However, they both have shallow roots and uncontrolled mint can take over the space of bean plants in your garden.
Also, bush beans like full sunlight, and mint can shade these plants too much.
This can be avoided by planting mint in its own container but it means the nitrogen-fixing property of beans in the soil will not be enjoyed by your mint.
When in the ground or a pot beside beans, mint is beneficial.
The strong aroma of mint is a deterrent to and is disliked by many animal and insect pests.
It can keep mice and moles away from your beans, improving yield.
Beets are flowering plants in the amaranth family grown for their edible taproots, called beetroot, and leaves, called beet greens.
This species goes by several other names, including dinner beet, garden beet, red beet, and table beet.
Another good companion plant for mint is beet, although you will have to grow these plants separately.
This is because even though they both like consistent moisture, the roots of both are shallow with the roots of beet easily disturbed.
Beets are easy to grow and so are not stressful to add to your garden or care for.
If mint is grown near beets, it helps deter a number of pests that are likely to attack your beet plant, reducing its yield.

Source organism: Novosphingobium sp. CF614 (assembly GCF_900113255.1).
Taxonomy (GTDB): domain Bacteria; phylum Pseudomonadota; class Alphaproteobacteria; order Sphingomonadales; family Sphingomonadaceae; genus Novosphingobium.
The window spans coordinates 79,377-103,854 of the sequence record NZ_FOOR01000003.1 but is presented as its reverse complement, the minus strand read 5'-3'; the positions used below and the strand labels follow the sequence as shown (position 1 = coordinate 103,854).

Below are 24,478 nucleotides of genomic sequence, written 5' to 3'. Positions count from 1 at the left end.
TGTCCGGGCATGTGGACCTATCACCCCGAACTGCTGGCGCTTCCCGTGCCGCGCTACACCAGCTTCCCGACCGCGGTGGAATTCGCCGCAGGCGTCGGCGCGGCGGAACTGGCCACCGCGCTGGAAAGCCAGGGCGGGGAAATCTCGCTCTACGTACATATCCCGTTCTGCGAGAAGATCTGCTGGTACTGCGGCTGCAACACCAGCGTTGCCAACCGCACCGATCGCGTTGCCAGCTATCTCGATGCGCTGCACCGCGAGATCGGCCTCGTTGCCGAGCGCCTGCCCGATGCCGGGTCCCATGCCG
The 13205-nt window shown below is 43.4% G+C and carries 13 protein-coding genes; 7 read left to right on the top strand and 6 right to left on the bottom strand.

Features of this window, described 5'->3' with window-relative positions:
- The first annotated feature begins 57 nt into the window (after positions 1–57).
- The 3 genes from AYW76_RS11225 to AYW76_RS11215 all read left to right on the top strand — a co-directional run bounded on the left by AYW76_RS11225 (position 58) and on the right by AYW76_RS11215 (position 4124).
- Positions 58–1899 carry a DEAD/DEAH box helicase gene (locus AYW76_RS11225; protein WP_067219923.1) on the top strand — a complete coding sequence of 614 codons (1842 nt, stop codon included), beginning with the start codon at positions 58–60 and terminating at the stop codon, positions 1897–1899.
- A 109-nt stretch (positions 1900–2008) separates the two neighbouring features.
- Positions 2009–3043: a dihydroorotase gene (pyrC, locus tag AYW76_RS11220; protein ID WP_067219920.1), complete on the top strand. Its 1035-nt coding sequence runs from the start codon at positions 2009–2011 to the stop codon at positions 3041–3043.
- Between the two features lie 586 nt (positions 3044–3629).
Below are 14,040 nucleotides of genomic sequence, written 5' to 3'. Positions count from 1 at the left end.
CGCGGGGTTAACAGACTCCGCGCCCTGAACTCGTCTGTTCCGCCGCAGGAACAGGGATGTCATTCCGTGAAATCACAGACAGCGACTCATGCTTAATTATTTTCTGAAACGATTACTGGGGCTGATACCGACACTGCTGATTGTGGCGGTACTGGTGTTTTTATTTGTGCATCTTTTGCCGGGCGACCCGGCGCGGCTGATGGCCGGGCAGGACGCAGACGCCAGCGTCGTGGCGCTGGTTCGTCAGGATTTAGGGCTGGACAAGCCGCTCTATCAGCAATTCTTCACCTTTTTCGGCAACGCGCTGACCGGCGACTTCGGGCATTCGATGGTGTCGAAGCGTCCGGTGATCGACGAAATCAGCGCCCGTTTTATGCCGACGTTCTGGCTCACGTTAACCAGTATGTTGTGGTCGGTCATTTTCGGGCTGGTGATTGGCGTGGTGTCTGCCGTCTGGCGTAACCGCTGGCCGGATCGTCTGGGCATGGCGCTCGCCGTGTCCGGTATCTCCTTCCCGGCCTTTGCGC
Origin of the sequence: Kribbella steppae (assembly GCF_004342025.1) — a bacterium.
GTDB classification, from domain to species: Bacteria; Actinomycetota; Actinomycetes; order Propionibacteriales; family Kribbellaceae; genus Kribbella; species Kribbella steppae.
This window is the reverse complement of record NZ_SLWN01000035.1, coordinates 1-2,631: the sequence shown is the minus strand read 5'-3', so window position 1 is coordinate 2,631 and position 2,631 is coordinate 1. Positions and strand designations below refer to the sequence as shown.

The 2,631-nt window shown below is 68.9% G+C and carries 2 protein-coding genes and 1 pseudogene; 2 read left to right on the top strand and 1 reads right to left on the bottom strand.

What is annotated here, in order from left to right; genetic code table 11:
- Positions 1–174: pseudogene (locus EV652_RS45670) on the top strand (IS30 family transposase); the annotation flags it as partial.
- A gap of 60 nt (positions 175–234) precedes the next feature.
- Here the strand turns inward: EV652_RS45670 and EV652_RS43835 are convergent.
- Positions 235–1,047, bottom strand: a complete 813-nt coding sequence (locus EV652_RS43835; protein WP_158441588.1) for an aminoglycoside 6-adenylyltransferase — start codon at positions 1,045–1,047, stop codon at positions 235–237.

The most common pests that attack beets are aphids, blister beetles, corn borers, cyst nematodes, flea beetles, leaf miners, leaf hoppers, rove beetles, spider mites, vegetable maggots, and webworms.
Of all these pests (which might seem like a lot), mint is known to keep aphids and flea beetles away from your beet.
Beets might not seem to provide many benefits to mint plants but they are very comfortable when not planted in the same soil.
3. Bok Choy
Also referred to as pak choi or pok choi, bok choy is a variety of Chinese cabbage used for food.
This type does not form heads, unlike the common cabbage. Instead, its green leaf blades fade to a lighter bulb-shaped bottom.
Mint and bok choy are ideal companions.
It is advised to separate them in the garden bed, ideally by making use of a physical barrier or growing your mint in a container of its own where its roots are free to spread comfortably.
This is because bok choy and mint both have shallow roots and need similar but not exact care.
They can compete for space and nutrients. Mint helps improve the growth and health of bok choy plants.
It does so by repelling some of the pests that bok choy is susceptible to, like aphids, cabbage moths, and flea beetles.
Mint also attracts harmful insects to itself and tachinid fly larvae that prey on squash bugs, cutworms, and caterpillars.
Another good companion plant for mint is broccoli.
Broccoli is a flowering plant in the cabbage family Brassicaceae. The large, partially developed green flowers that make up its head, its stalk, and its leaves are the edible parts of the plant.
Mint and broccoli are ideal when placed together but not when grown in the same soil.